Organic beauty retailing – the future is multi-channel

julia zaltzman

The Soil Association’s Organic Market Report 2015, published in March, revealed that online shopping at independent retailers boosted the organic health and beauty sector by 20% in the last year, making it one of the strongest channels for growth. A fantastic statistic for the natural beauty industry to be able to quote, but it’s not just independents that are investing in ‘going organic’.

M&S beauty buyer Louisa Maaldrink stated in her keynote seminar at Natural & Organic Products Europe back in April that over the past 18 months the retailer has actively expanded its natural beauty range, and has subsequently built a reputation amongst its buyers for offering effective, authentic, trusted brands, containing innovative ingredients that aren’t tested on animals.

And in May, H&M became the latest high street fashion retailer to announce the relaunch of its beauty offering this autumn. Available in over 900 stores worldwide and online, its new 700-product strong range of make-up, haircare, bodycare and beauty styling essentials will also include a subsidiary-conscious range of Ecocert-approved sustainable products.

Promising future

Looking to the likes of New Look Pure Beauty, Next Make Me Beautiful and Primark PS Love Beauty, it’s clear that multiple fashion retailers are investing heavily in the beauty sector, but the fact that H&M – a store with a core demo aged between 18-30 – has seen enough potential in the organic beauty sector to launch its own certified organic range is genuinely promising.

Emma Reinhold, trade relations manager at Soil Association Certification, commented: “It has been another fantastic year for the organic health and beauty market. Organic beauty now appeals to a much wider group of consumers, supported by initiatives like the Soil Association’s Organic Beauty Week, which are helping to move organic beauty into the mainstream and enable more consumers to discover the benefits of these products.”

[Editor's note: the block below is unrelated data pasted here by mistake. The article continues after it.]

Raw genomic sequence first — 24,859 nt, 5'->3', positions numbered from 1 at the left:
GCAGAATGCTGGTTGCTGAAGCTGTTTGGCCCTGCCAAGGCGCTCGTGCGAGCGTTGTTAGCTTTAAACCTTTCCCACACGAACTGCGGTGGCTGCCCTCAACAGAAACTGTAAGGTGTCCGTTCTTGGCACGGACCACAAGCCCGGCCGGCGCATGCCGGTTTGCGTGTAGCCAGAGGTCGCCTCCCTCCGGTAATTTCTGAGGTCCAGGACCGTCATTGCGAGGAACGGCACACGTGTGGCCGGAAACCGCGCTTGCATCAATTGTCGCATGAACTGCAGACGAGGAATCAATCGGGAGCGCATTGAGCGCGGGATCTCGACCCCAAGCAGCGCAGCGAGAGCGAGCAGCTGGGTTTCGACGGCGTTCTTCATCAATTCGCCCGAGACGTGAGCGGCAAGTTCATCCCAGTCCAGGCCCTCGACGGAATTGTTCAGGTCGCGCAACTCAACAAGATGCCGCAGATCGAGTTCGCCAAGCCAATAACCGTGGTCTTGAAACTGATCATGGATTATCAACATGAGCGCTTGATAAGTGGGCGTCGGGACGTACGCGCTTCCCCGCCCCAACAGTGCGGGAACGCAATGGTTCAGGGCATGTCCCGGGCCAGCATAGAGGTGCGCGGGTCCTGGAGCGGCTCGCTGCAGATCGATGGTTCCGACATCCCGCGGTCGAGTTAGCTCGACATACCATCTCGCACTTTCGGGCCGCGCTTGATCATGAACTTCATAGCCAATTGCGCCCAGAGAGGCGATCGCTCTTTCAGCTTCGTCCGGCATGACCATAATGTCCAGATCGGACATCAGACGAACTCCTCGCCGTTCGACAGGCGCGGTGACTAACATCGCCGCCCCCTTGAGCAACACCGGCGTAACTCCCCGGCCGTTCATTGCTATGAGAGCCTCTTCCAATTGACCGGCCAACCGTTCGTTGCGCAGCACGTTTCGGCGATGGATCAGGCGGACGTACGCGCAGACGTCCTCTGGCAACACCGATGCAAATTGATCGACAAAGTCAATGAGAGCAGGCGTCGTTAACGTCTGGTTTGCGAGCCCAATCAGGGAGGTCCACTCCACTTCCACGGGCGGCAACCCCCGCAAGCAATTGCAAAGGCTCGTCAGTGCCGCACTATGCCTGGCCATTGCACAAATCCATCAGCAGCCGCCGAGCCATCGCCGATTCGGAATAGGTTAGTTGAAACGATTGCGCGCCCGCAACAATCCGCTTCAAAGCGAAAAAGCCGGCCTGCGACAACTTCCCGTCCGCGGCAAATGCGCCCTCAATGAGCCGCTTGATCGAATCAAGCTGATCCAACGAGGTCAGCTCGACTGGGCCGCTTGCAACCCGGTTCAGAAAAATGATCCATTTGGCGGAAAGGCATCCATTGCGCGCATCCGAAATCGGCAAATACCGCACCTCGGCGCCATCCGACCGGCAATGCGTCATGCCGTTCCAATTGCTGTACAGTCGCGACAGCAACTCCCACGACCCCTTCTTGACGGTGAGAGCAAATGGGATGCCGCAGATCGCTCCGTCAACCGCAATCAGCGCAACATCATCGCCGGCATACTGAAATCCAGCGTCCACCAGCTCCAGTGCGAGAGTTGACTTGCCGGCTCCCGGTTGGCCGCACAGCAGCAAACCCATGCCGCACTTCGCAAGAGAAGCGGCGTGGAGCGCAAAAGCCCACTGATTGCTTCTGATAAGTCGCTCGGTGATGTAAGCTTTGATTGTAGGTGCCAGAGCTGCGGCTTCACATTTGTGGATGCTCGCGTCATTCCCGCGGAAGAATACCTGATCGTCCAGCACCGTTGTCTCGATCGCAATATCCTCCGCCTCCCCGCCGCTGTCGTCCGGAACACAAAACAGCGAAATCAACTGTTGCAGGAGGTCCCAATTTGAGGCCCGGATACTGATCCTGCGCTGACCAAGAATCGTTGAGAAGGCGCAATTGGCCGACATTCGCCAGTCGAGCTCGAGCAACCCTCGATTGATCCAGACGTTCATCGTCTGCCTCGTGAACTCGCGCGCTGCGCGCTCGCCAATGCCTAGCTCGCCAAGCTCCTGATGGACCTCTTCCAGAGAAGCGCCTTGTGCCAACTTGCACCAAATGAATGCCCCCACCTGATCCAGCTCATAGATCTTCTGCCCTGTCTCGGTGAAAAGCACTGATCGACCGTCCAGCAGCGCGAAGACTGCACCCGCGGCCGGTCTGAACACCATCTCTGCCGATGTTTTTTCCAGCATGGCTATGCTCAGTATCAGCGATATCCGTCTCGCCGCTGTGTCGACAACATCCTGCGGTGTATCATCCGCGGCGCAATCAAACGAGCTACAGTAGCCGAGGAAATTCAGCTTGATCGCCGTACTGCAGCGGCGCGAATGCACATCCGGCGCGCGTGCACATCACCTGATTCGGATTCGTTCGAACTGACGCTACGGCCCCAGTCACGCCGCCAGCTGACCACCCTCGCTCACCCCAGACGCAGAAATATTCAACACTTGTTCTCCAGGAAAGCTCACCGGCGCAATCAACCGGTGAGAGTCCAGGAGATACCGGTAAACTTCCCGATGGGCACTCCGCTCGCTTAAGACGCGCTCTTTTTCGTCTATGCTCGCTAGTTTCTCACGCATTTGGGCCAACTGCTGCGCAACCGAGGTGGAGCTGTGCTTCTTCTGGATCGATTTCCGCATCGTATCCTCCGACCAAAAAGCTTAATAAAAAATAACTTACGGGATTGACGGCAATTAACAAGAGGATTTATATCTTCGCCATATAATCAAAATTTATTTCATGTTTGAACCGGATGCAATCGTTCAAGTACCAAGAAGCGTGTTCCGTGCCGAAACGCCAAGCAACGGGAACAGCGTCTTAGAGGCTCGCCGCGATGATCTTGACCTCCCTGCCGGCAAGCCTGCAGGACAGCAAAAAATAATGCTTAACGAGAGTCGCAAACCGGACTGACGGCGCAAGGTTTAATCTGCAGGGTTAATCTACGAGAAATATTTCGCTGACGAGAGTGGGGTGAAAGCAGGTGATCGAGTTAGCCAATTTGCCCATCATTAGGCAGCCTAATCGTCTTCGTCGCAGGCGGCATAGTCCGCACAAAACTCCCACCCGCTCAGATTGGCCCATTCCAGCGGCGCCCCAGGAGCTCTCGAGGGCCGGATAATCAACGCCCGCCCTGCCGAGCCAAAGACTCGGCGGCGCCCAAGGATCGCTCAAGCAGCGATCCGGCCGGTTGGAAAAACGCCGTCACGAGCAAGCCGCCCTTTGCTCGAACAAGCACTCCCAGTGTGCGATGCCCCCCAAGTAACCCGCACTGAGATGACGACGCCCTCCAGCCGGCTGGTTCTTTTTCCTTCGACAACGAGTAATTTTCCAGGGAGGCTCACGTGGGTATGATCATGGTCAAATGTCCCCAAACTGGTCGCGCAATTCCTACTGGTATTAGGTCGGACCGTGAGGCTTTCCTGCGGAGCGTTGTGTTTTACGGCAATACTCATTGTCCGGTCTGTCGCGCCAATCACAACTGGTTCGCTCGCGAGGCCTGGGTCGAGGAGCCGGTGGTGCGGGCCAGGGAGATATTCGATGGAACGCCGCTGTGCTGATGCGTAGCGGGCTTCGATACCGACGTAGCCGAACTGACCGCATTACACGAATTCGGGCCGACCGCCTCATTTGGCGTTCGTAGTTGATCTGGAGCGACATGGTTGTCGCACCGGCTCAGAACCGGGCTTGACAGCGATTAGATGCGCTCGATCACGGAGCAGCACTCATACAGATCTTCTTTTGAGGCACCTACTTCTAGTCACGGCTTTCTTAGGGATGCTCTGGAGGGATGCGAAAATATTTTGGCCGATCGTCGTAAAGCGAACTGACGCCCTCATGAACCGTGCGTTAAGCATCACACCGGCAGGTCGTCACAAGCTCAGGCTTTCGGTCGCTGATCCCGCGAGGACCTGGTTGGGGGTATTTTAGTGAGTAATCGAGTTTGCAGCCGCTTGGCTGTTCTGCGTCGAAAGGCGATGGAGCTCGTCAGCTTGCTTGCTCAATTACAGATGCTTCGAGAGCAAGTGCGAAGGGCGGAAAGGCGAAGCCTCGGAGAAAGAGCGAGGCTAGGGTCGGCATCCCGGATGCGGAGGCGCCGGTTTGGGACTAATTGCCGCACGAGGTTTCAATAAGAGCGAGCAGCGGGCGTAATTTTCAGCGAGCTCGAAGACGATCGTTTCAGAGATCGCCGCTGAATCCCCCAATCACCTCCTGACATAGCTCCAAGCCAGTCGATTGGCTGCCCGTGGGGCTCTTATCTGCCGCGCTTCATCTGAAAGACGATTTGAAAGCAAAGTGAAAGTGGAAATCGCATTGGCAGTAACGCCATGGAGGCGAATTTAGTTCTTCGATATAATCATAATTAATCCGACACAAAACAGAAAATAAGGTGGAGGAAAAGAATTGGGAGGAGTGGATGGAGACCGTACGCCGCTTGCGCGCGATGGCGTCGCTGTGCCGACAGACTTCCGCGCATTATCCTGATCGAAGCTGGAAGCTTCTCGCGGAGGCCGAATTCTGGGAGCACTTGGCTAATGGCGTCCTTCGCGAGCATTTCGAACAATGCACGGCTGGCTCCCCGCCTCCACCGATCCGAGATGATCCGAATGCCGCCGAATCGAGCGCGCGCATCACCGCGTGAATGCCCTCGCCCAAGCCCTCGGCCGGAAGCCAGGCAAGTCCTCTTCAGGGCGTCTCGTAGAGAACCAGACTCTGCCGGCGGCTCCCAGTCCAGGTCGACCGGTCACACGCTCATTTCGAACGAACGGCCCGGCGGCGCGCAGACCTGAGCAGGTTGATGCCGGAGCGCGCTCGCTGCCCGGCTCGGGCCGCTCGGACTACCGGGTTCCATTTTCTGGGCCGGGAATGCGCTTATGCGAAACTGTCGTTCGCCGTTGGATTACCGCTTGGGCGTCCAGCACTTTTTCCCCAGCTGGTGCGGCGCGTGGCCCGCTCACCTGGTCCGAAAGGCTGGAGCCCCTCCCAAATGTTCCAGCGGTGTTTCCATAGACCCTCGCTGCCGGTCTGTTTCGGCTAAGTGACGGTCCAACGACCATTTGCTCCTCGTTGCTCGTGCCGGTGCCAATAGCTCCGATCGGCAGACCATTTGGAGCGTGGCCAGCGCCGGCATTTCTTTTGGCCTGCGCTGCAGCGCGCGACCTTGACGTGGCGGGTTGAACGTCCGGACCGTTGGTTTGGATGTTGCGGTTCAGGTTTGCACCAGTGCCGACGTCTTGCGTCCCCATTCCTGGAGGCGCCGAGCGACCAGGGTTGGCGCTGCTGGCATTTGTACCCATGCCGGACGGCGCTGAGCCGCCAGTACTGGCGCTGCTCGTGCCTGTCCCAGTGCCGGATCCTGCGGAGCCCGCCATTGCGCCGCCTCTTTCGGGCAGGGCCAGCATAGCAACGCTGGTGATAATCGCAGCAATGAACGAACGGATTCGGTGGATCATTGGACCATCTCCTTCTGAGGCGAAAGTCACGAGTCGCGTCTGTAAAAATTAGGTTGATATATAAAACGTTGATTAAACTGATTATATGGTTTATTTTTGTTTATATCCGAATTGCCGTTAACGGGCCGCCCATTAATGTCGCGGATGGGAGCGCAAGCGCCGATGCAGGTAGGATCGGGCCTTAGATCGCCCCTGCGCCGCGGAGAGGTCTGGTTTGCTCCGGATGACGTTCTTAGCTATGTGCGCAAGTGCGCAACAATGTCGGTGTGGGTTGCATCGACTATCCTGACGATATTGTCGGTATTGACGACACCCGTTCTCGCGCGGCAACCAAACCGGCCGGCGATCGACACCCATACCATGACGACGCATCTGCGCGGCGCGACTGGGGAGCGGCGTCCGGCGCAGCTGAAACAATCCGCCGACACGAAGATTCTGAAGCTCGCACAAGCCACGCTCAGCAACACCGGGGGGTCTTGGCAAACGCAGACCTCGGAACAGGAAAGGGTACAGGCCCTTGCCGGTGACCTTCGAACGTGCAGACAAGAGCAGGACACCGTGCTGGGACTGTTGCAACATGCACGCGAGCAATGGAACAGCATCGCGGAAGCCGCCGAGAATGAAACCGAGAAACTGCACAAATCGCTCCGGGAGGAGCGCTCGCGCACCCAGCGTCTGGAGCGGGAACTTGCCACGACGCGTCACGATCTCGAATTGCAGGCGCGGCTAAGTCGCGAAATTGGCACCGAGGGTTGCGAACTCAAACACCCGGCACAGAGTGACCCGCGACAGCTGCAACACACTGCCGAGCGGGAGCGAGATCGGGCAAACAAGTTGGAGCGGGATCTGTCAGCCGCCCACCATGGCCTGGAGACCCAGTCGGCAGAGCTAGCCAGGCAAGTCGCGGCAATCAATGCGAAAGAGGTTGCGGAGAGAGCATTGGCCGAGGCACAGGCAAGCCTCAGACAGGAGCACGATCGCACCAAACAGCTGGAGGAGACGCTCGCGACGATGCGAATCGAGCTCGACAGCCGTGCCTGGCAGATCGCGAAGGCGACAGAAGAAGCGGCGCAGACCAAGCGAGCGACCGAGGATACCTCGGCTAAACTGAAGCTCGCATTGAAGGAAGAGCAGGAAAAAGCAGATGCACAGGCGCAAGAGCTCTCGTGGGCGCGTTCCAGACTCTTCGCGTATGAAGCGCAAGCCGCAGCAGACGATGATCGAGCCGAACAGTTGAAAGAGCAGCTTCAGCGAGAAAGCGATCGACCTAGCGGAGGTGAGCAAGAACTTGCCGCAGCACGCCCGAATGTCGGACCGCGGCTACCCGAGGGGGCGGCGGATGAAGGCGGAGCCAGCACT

Appealing to lighter green consumers as much as stalwart organic consumers is certainly the way forward, but whereas in the past independent health stores were stocking brands that were trying to compete with mainstream beauty products, it now looks as though the independents are themselves competing with mainstream multiples for a fair slice of the organic beauty cake. What was once a niche for the specialist few is fast becoming the bread and butter of the many.

This won’t be welcome news to some, although the renewed growth of the organic market (expected to break the £2 billion barrier in 2016), will be. But whether you support keeping organic beauty within independent grass roots stores, or welcome its emergence on multiple retailers’ soil, the recent launch of the Natural Beauty Retail Awards is a great way of having your say on the increasingly multi-channel natural and organic beauty scene.

Designed to recognize and celebrate the importance of a great retail experience at the same time as increasing the awareness of organic and natural beauty, the Natural Beauty Retail Awards invite retailers to nominate themselves in the following categories: Best Department Store; Best Retail Chain; Best Supermarket; Best Branded Store; Best Online Retailer; and Best Independent Store.

All entries will be judged by a panel of industry experts, and the closing date for entries is 31 July 2015. To have your say, visit the website and vote at